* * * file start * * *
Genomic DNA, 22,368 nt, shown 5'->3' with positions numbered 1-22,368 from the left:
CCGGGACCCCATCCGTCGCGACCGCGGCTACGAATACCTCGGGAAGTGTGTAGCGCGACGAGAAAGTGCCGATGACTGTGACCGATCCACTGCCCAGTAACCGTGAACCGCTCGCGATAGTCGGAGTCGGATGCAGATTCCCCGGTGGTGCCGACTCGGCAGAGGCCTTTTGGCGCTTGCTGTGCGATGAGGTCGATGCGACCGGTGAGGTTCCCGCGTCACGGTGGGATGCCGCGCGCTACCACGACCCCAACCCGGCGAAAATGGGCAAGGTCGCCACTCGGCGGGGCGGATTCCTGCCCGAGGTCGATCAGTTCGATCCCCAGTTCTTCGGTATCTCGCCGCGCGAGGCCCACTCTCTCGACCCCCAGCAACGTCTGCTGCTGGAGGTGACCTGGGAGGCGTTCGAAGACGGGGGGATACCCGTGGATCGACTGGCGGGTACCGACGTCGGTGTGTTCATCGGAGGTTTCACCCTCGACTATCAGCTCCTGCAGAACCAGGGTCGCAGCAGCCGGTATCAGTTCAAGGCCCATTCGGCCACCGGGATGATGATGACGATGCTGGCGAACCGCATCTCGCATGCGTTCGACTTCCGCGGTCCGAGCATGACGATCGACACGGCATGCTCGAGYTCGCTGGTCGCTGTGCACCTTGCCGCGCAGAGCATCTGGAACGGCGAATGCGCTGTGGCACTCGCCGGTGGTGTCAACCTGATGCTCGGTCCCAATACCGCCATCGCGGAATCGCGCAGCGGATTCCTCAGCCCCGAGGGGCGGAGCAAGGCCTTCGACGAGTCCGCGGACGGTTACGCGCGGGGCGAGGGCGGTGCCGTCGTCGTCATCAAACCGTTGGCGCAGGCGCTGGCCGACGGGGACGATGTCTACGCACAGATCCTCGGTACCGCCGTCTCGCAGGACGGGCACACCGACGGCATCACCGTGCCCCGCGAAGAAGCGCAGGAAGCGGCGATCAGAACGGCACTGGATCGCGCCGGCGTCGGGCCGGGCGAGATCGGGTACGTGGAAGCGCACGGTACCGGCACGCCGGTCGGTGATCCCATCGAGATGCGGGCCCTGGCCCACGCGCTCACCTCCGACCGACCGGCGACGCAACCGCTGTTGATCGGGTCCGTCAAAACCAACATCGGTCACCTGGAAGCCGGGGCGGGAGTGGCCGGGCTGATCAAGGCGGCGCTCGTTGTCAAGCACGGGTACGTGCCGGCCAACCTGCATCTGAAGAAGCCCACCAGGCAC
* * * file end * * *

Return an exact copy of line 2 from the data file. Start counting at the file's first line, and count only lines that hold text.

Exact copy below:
CCGGGACCCCATCCGTCGCGACCGCGGCTACGAATACCTCGGGAAGTGTGTAGCGCGACGAGAAAGTGCCGATGACTGTGACCGATCCACTGCCCAGTAACCGTGAACCGCTCGCGATAGTCGGAGTCGGATGCAGATTCCCCGGTGGTGCCGACTCGGCAGAGGCCTTTTGGCGCTTGCTGTGCGATGAGGTCGATGCGACCGGTGAGGTTCCCGCGTCACGGTGGGATGCCGCGCGCTACCACGACCCCAACCCGGCGAAAATGGGCAAGGTCGCCACTCGGCGGGGCGGATTCCTGCCCGAGGTCGATCAGTTCGATCCCCAGTTCTTCGGTATCTCGCCGCGCGAGGCCCACTCTCTCGACCCCCAGCAACGTCTGCTGCTGGAGGTGACCTGGGAGGCGTTCGAAGACGGGGGGATACCCGTGGATCGACTGGCGGGTACCGACGTCGGTGTGTTCATCGGAGGTTTCACCCTCGACTATCAGCTCCTGCAGAACCAGGGTCGCAGCAGCCGGTATCAGTTCAAGGCCCATTCGGCCACCGGGATGATGATGACGATGCTGGCGAACCGCATCTCGCATGCGTTCGACTTCCGCGGTCCGAGCATGACGATCGACACGGCATGCTCGAGYTCGCTGGTCGCTGTGCACCTTGCCGCGCAGAGCATCTGGAACGGCGAATGCGCTGTGGCACTCGCCGGTGGTGTCAACCTGATGCTCGGTCCCAATACCGCCATCGCGGAATCGCGCAGCGGATTCCTCAGCCCCGAGGGGCGGAGCAAGGCCTTCGACGAGTCCGCGGACGGTTACGCGCGGGGCGAGGGCGGTGCCGTCGTCGTCATCAAACCGTTGGCGCAGGCGCTGGCCGACGGGGACGATGTCTACGCACAGATCCTCGGTACCGCCGTCTCGCAGGACGGGCACACCGACGGCATCACCGTGCCCCGCGAAGAAGCGCAGGAAGCGGCGATCAGAACGGCACTGGATCGCGCCGGCGTCGGGCCGGGCGAGATCGGGTACGTGGAAGCGCACGGTACCGGCACGCCGGTCGGTGATCCCATCGAGATGCGGGCCCTGGCCCACGCGCTCACCTCCGACCGACCGGCGACGCAACCGCTGTTGATCGGGTCCGTCAAAACCAACATCGGTCACCTGGAAGCCGGGGCGGGAGTGGCCGGGCTGATCAAGGCGGCGCTCGTTGTCAAGCACGGGTACGTGCCGGCCAACCTGCATCTGAAGAAGCCCACCAGGCAC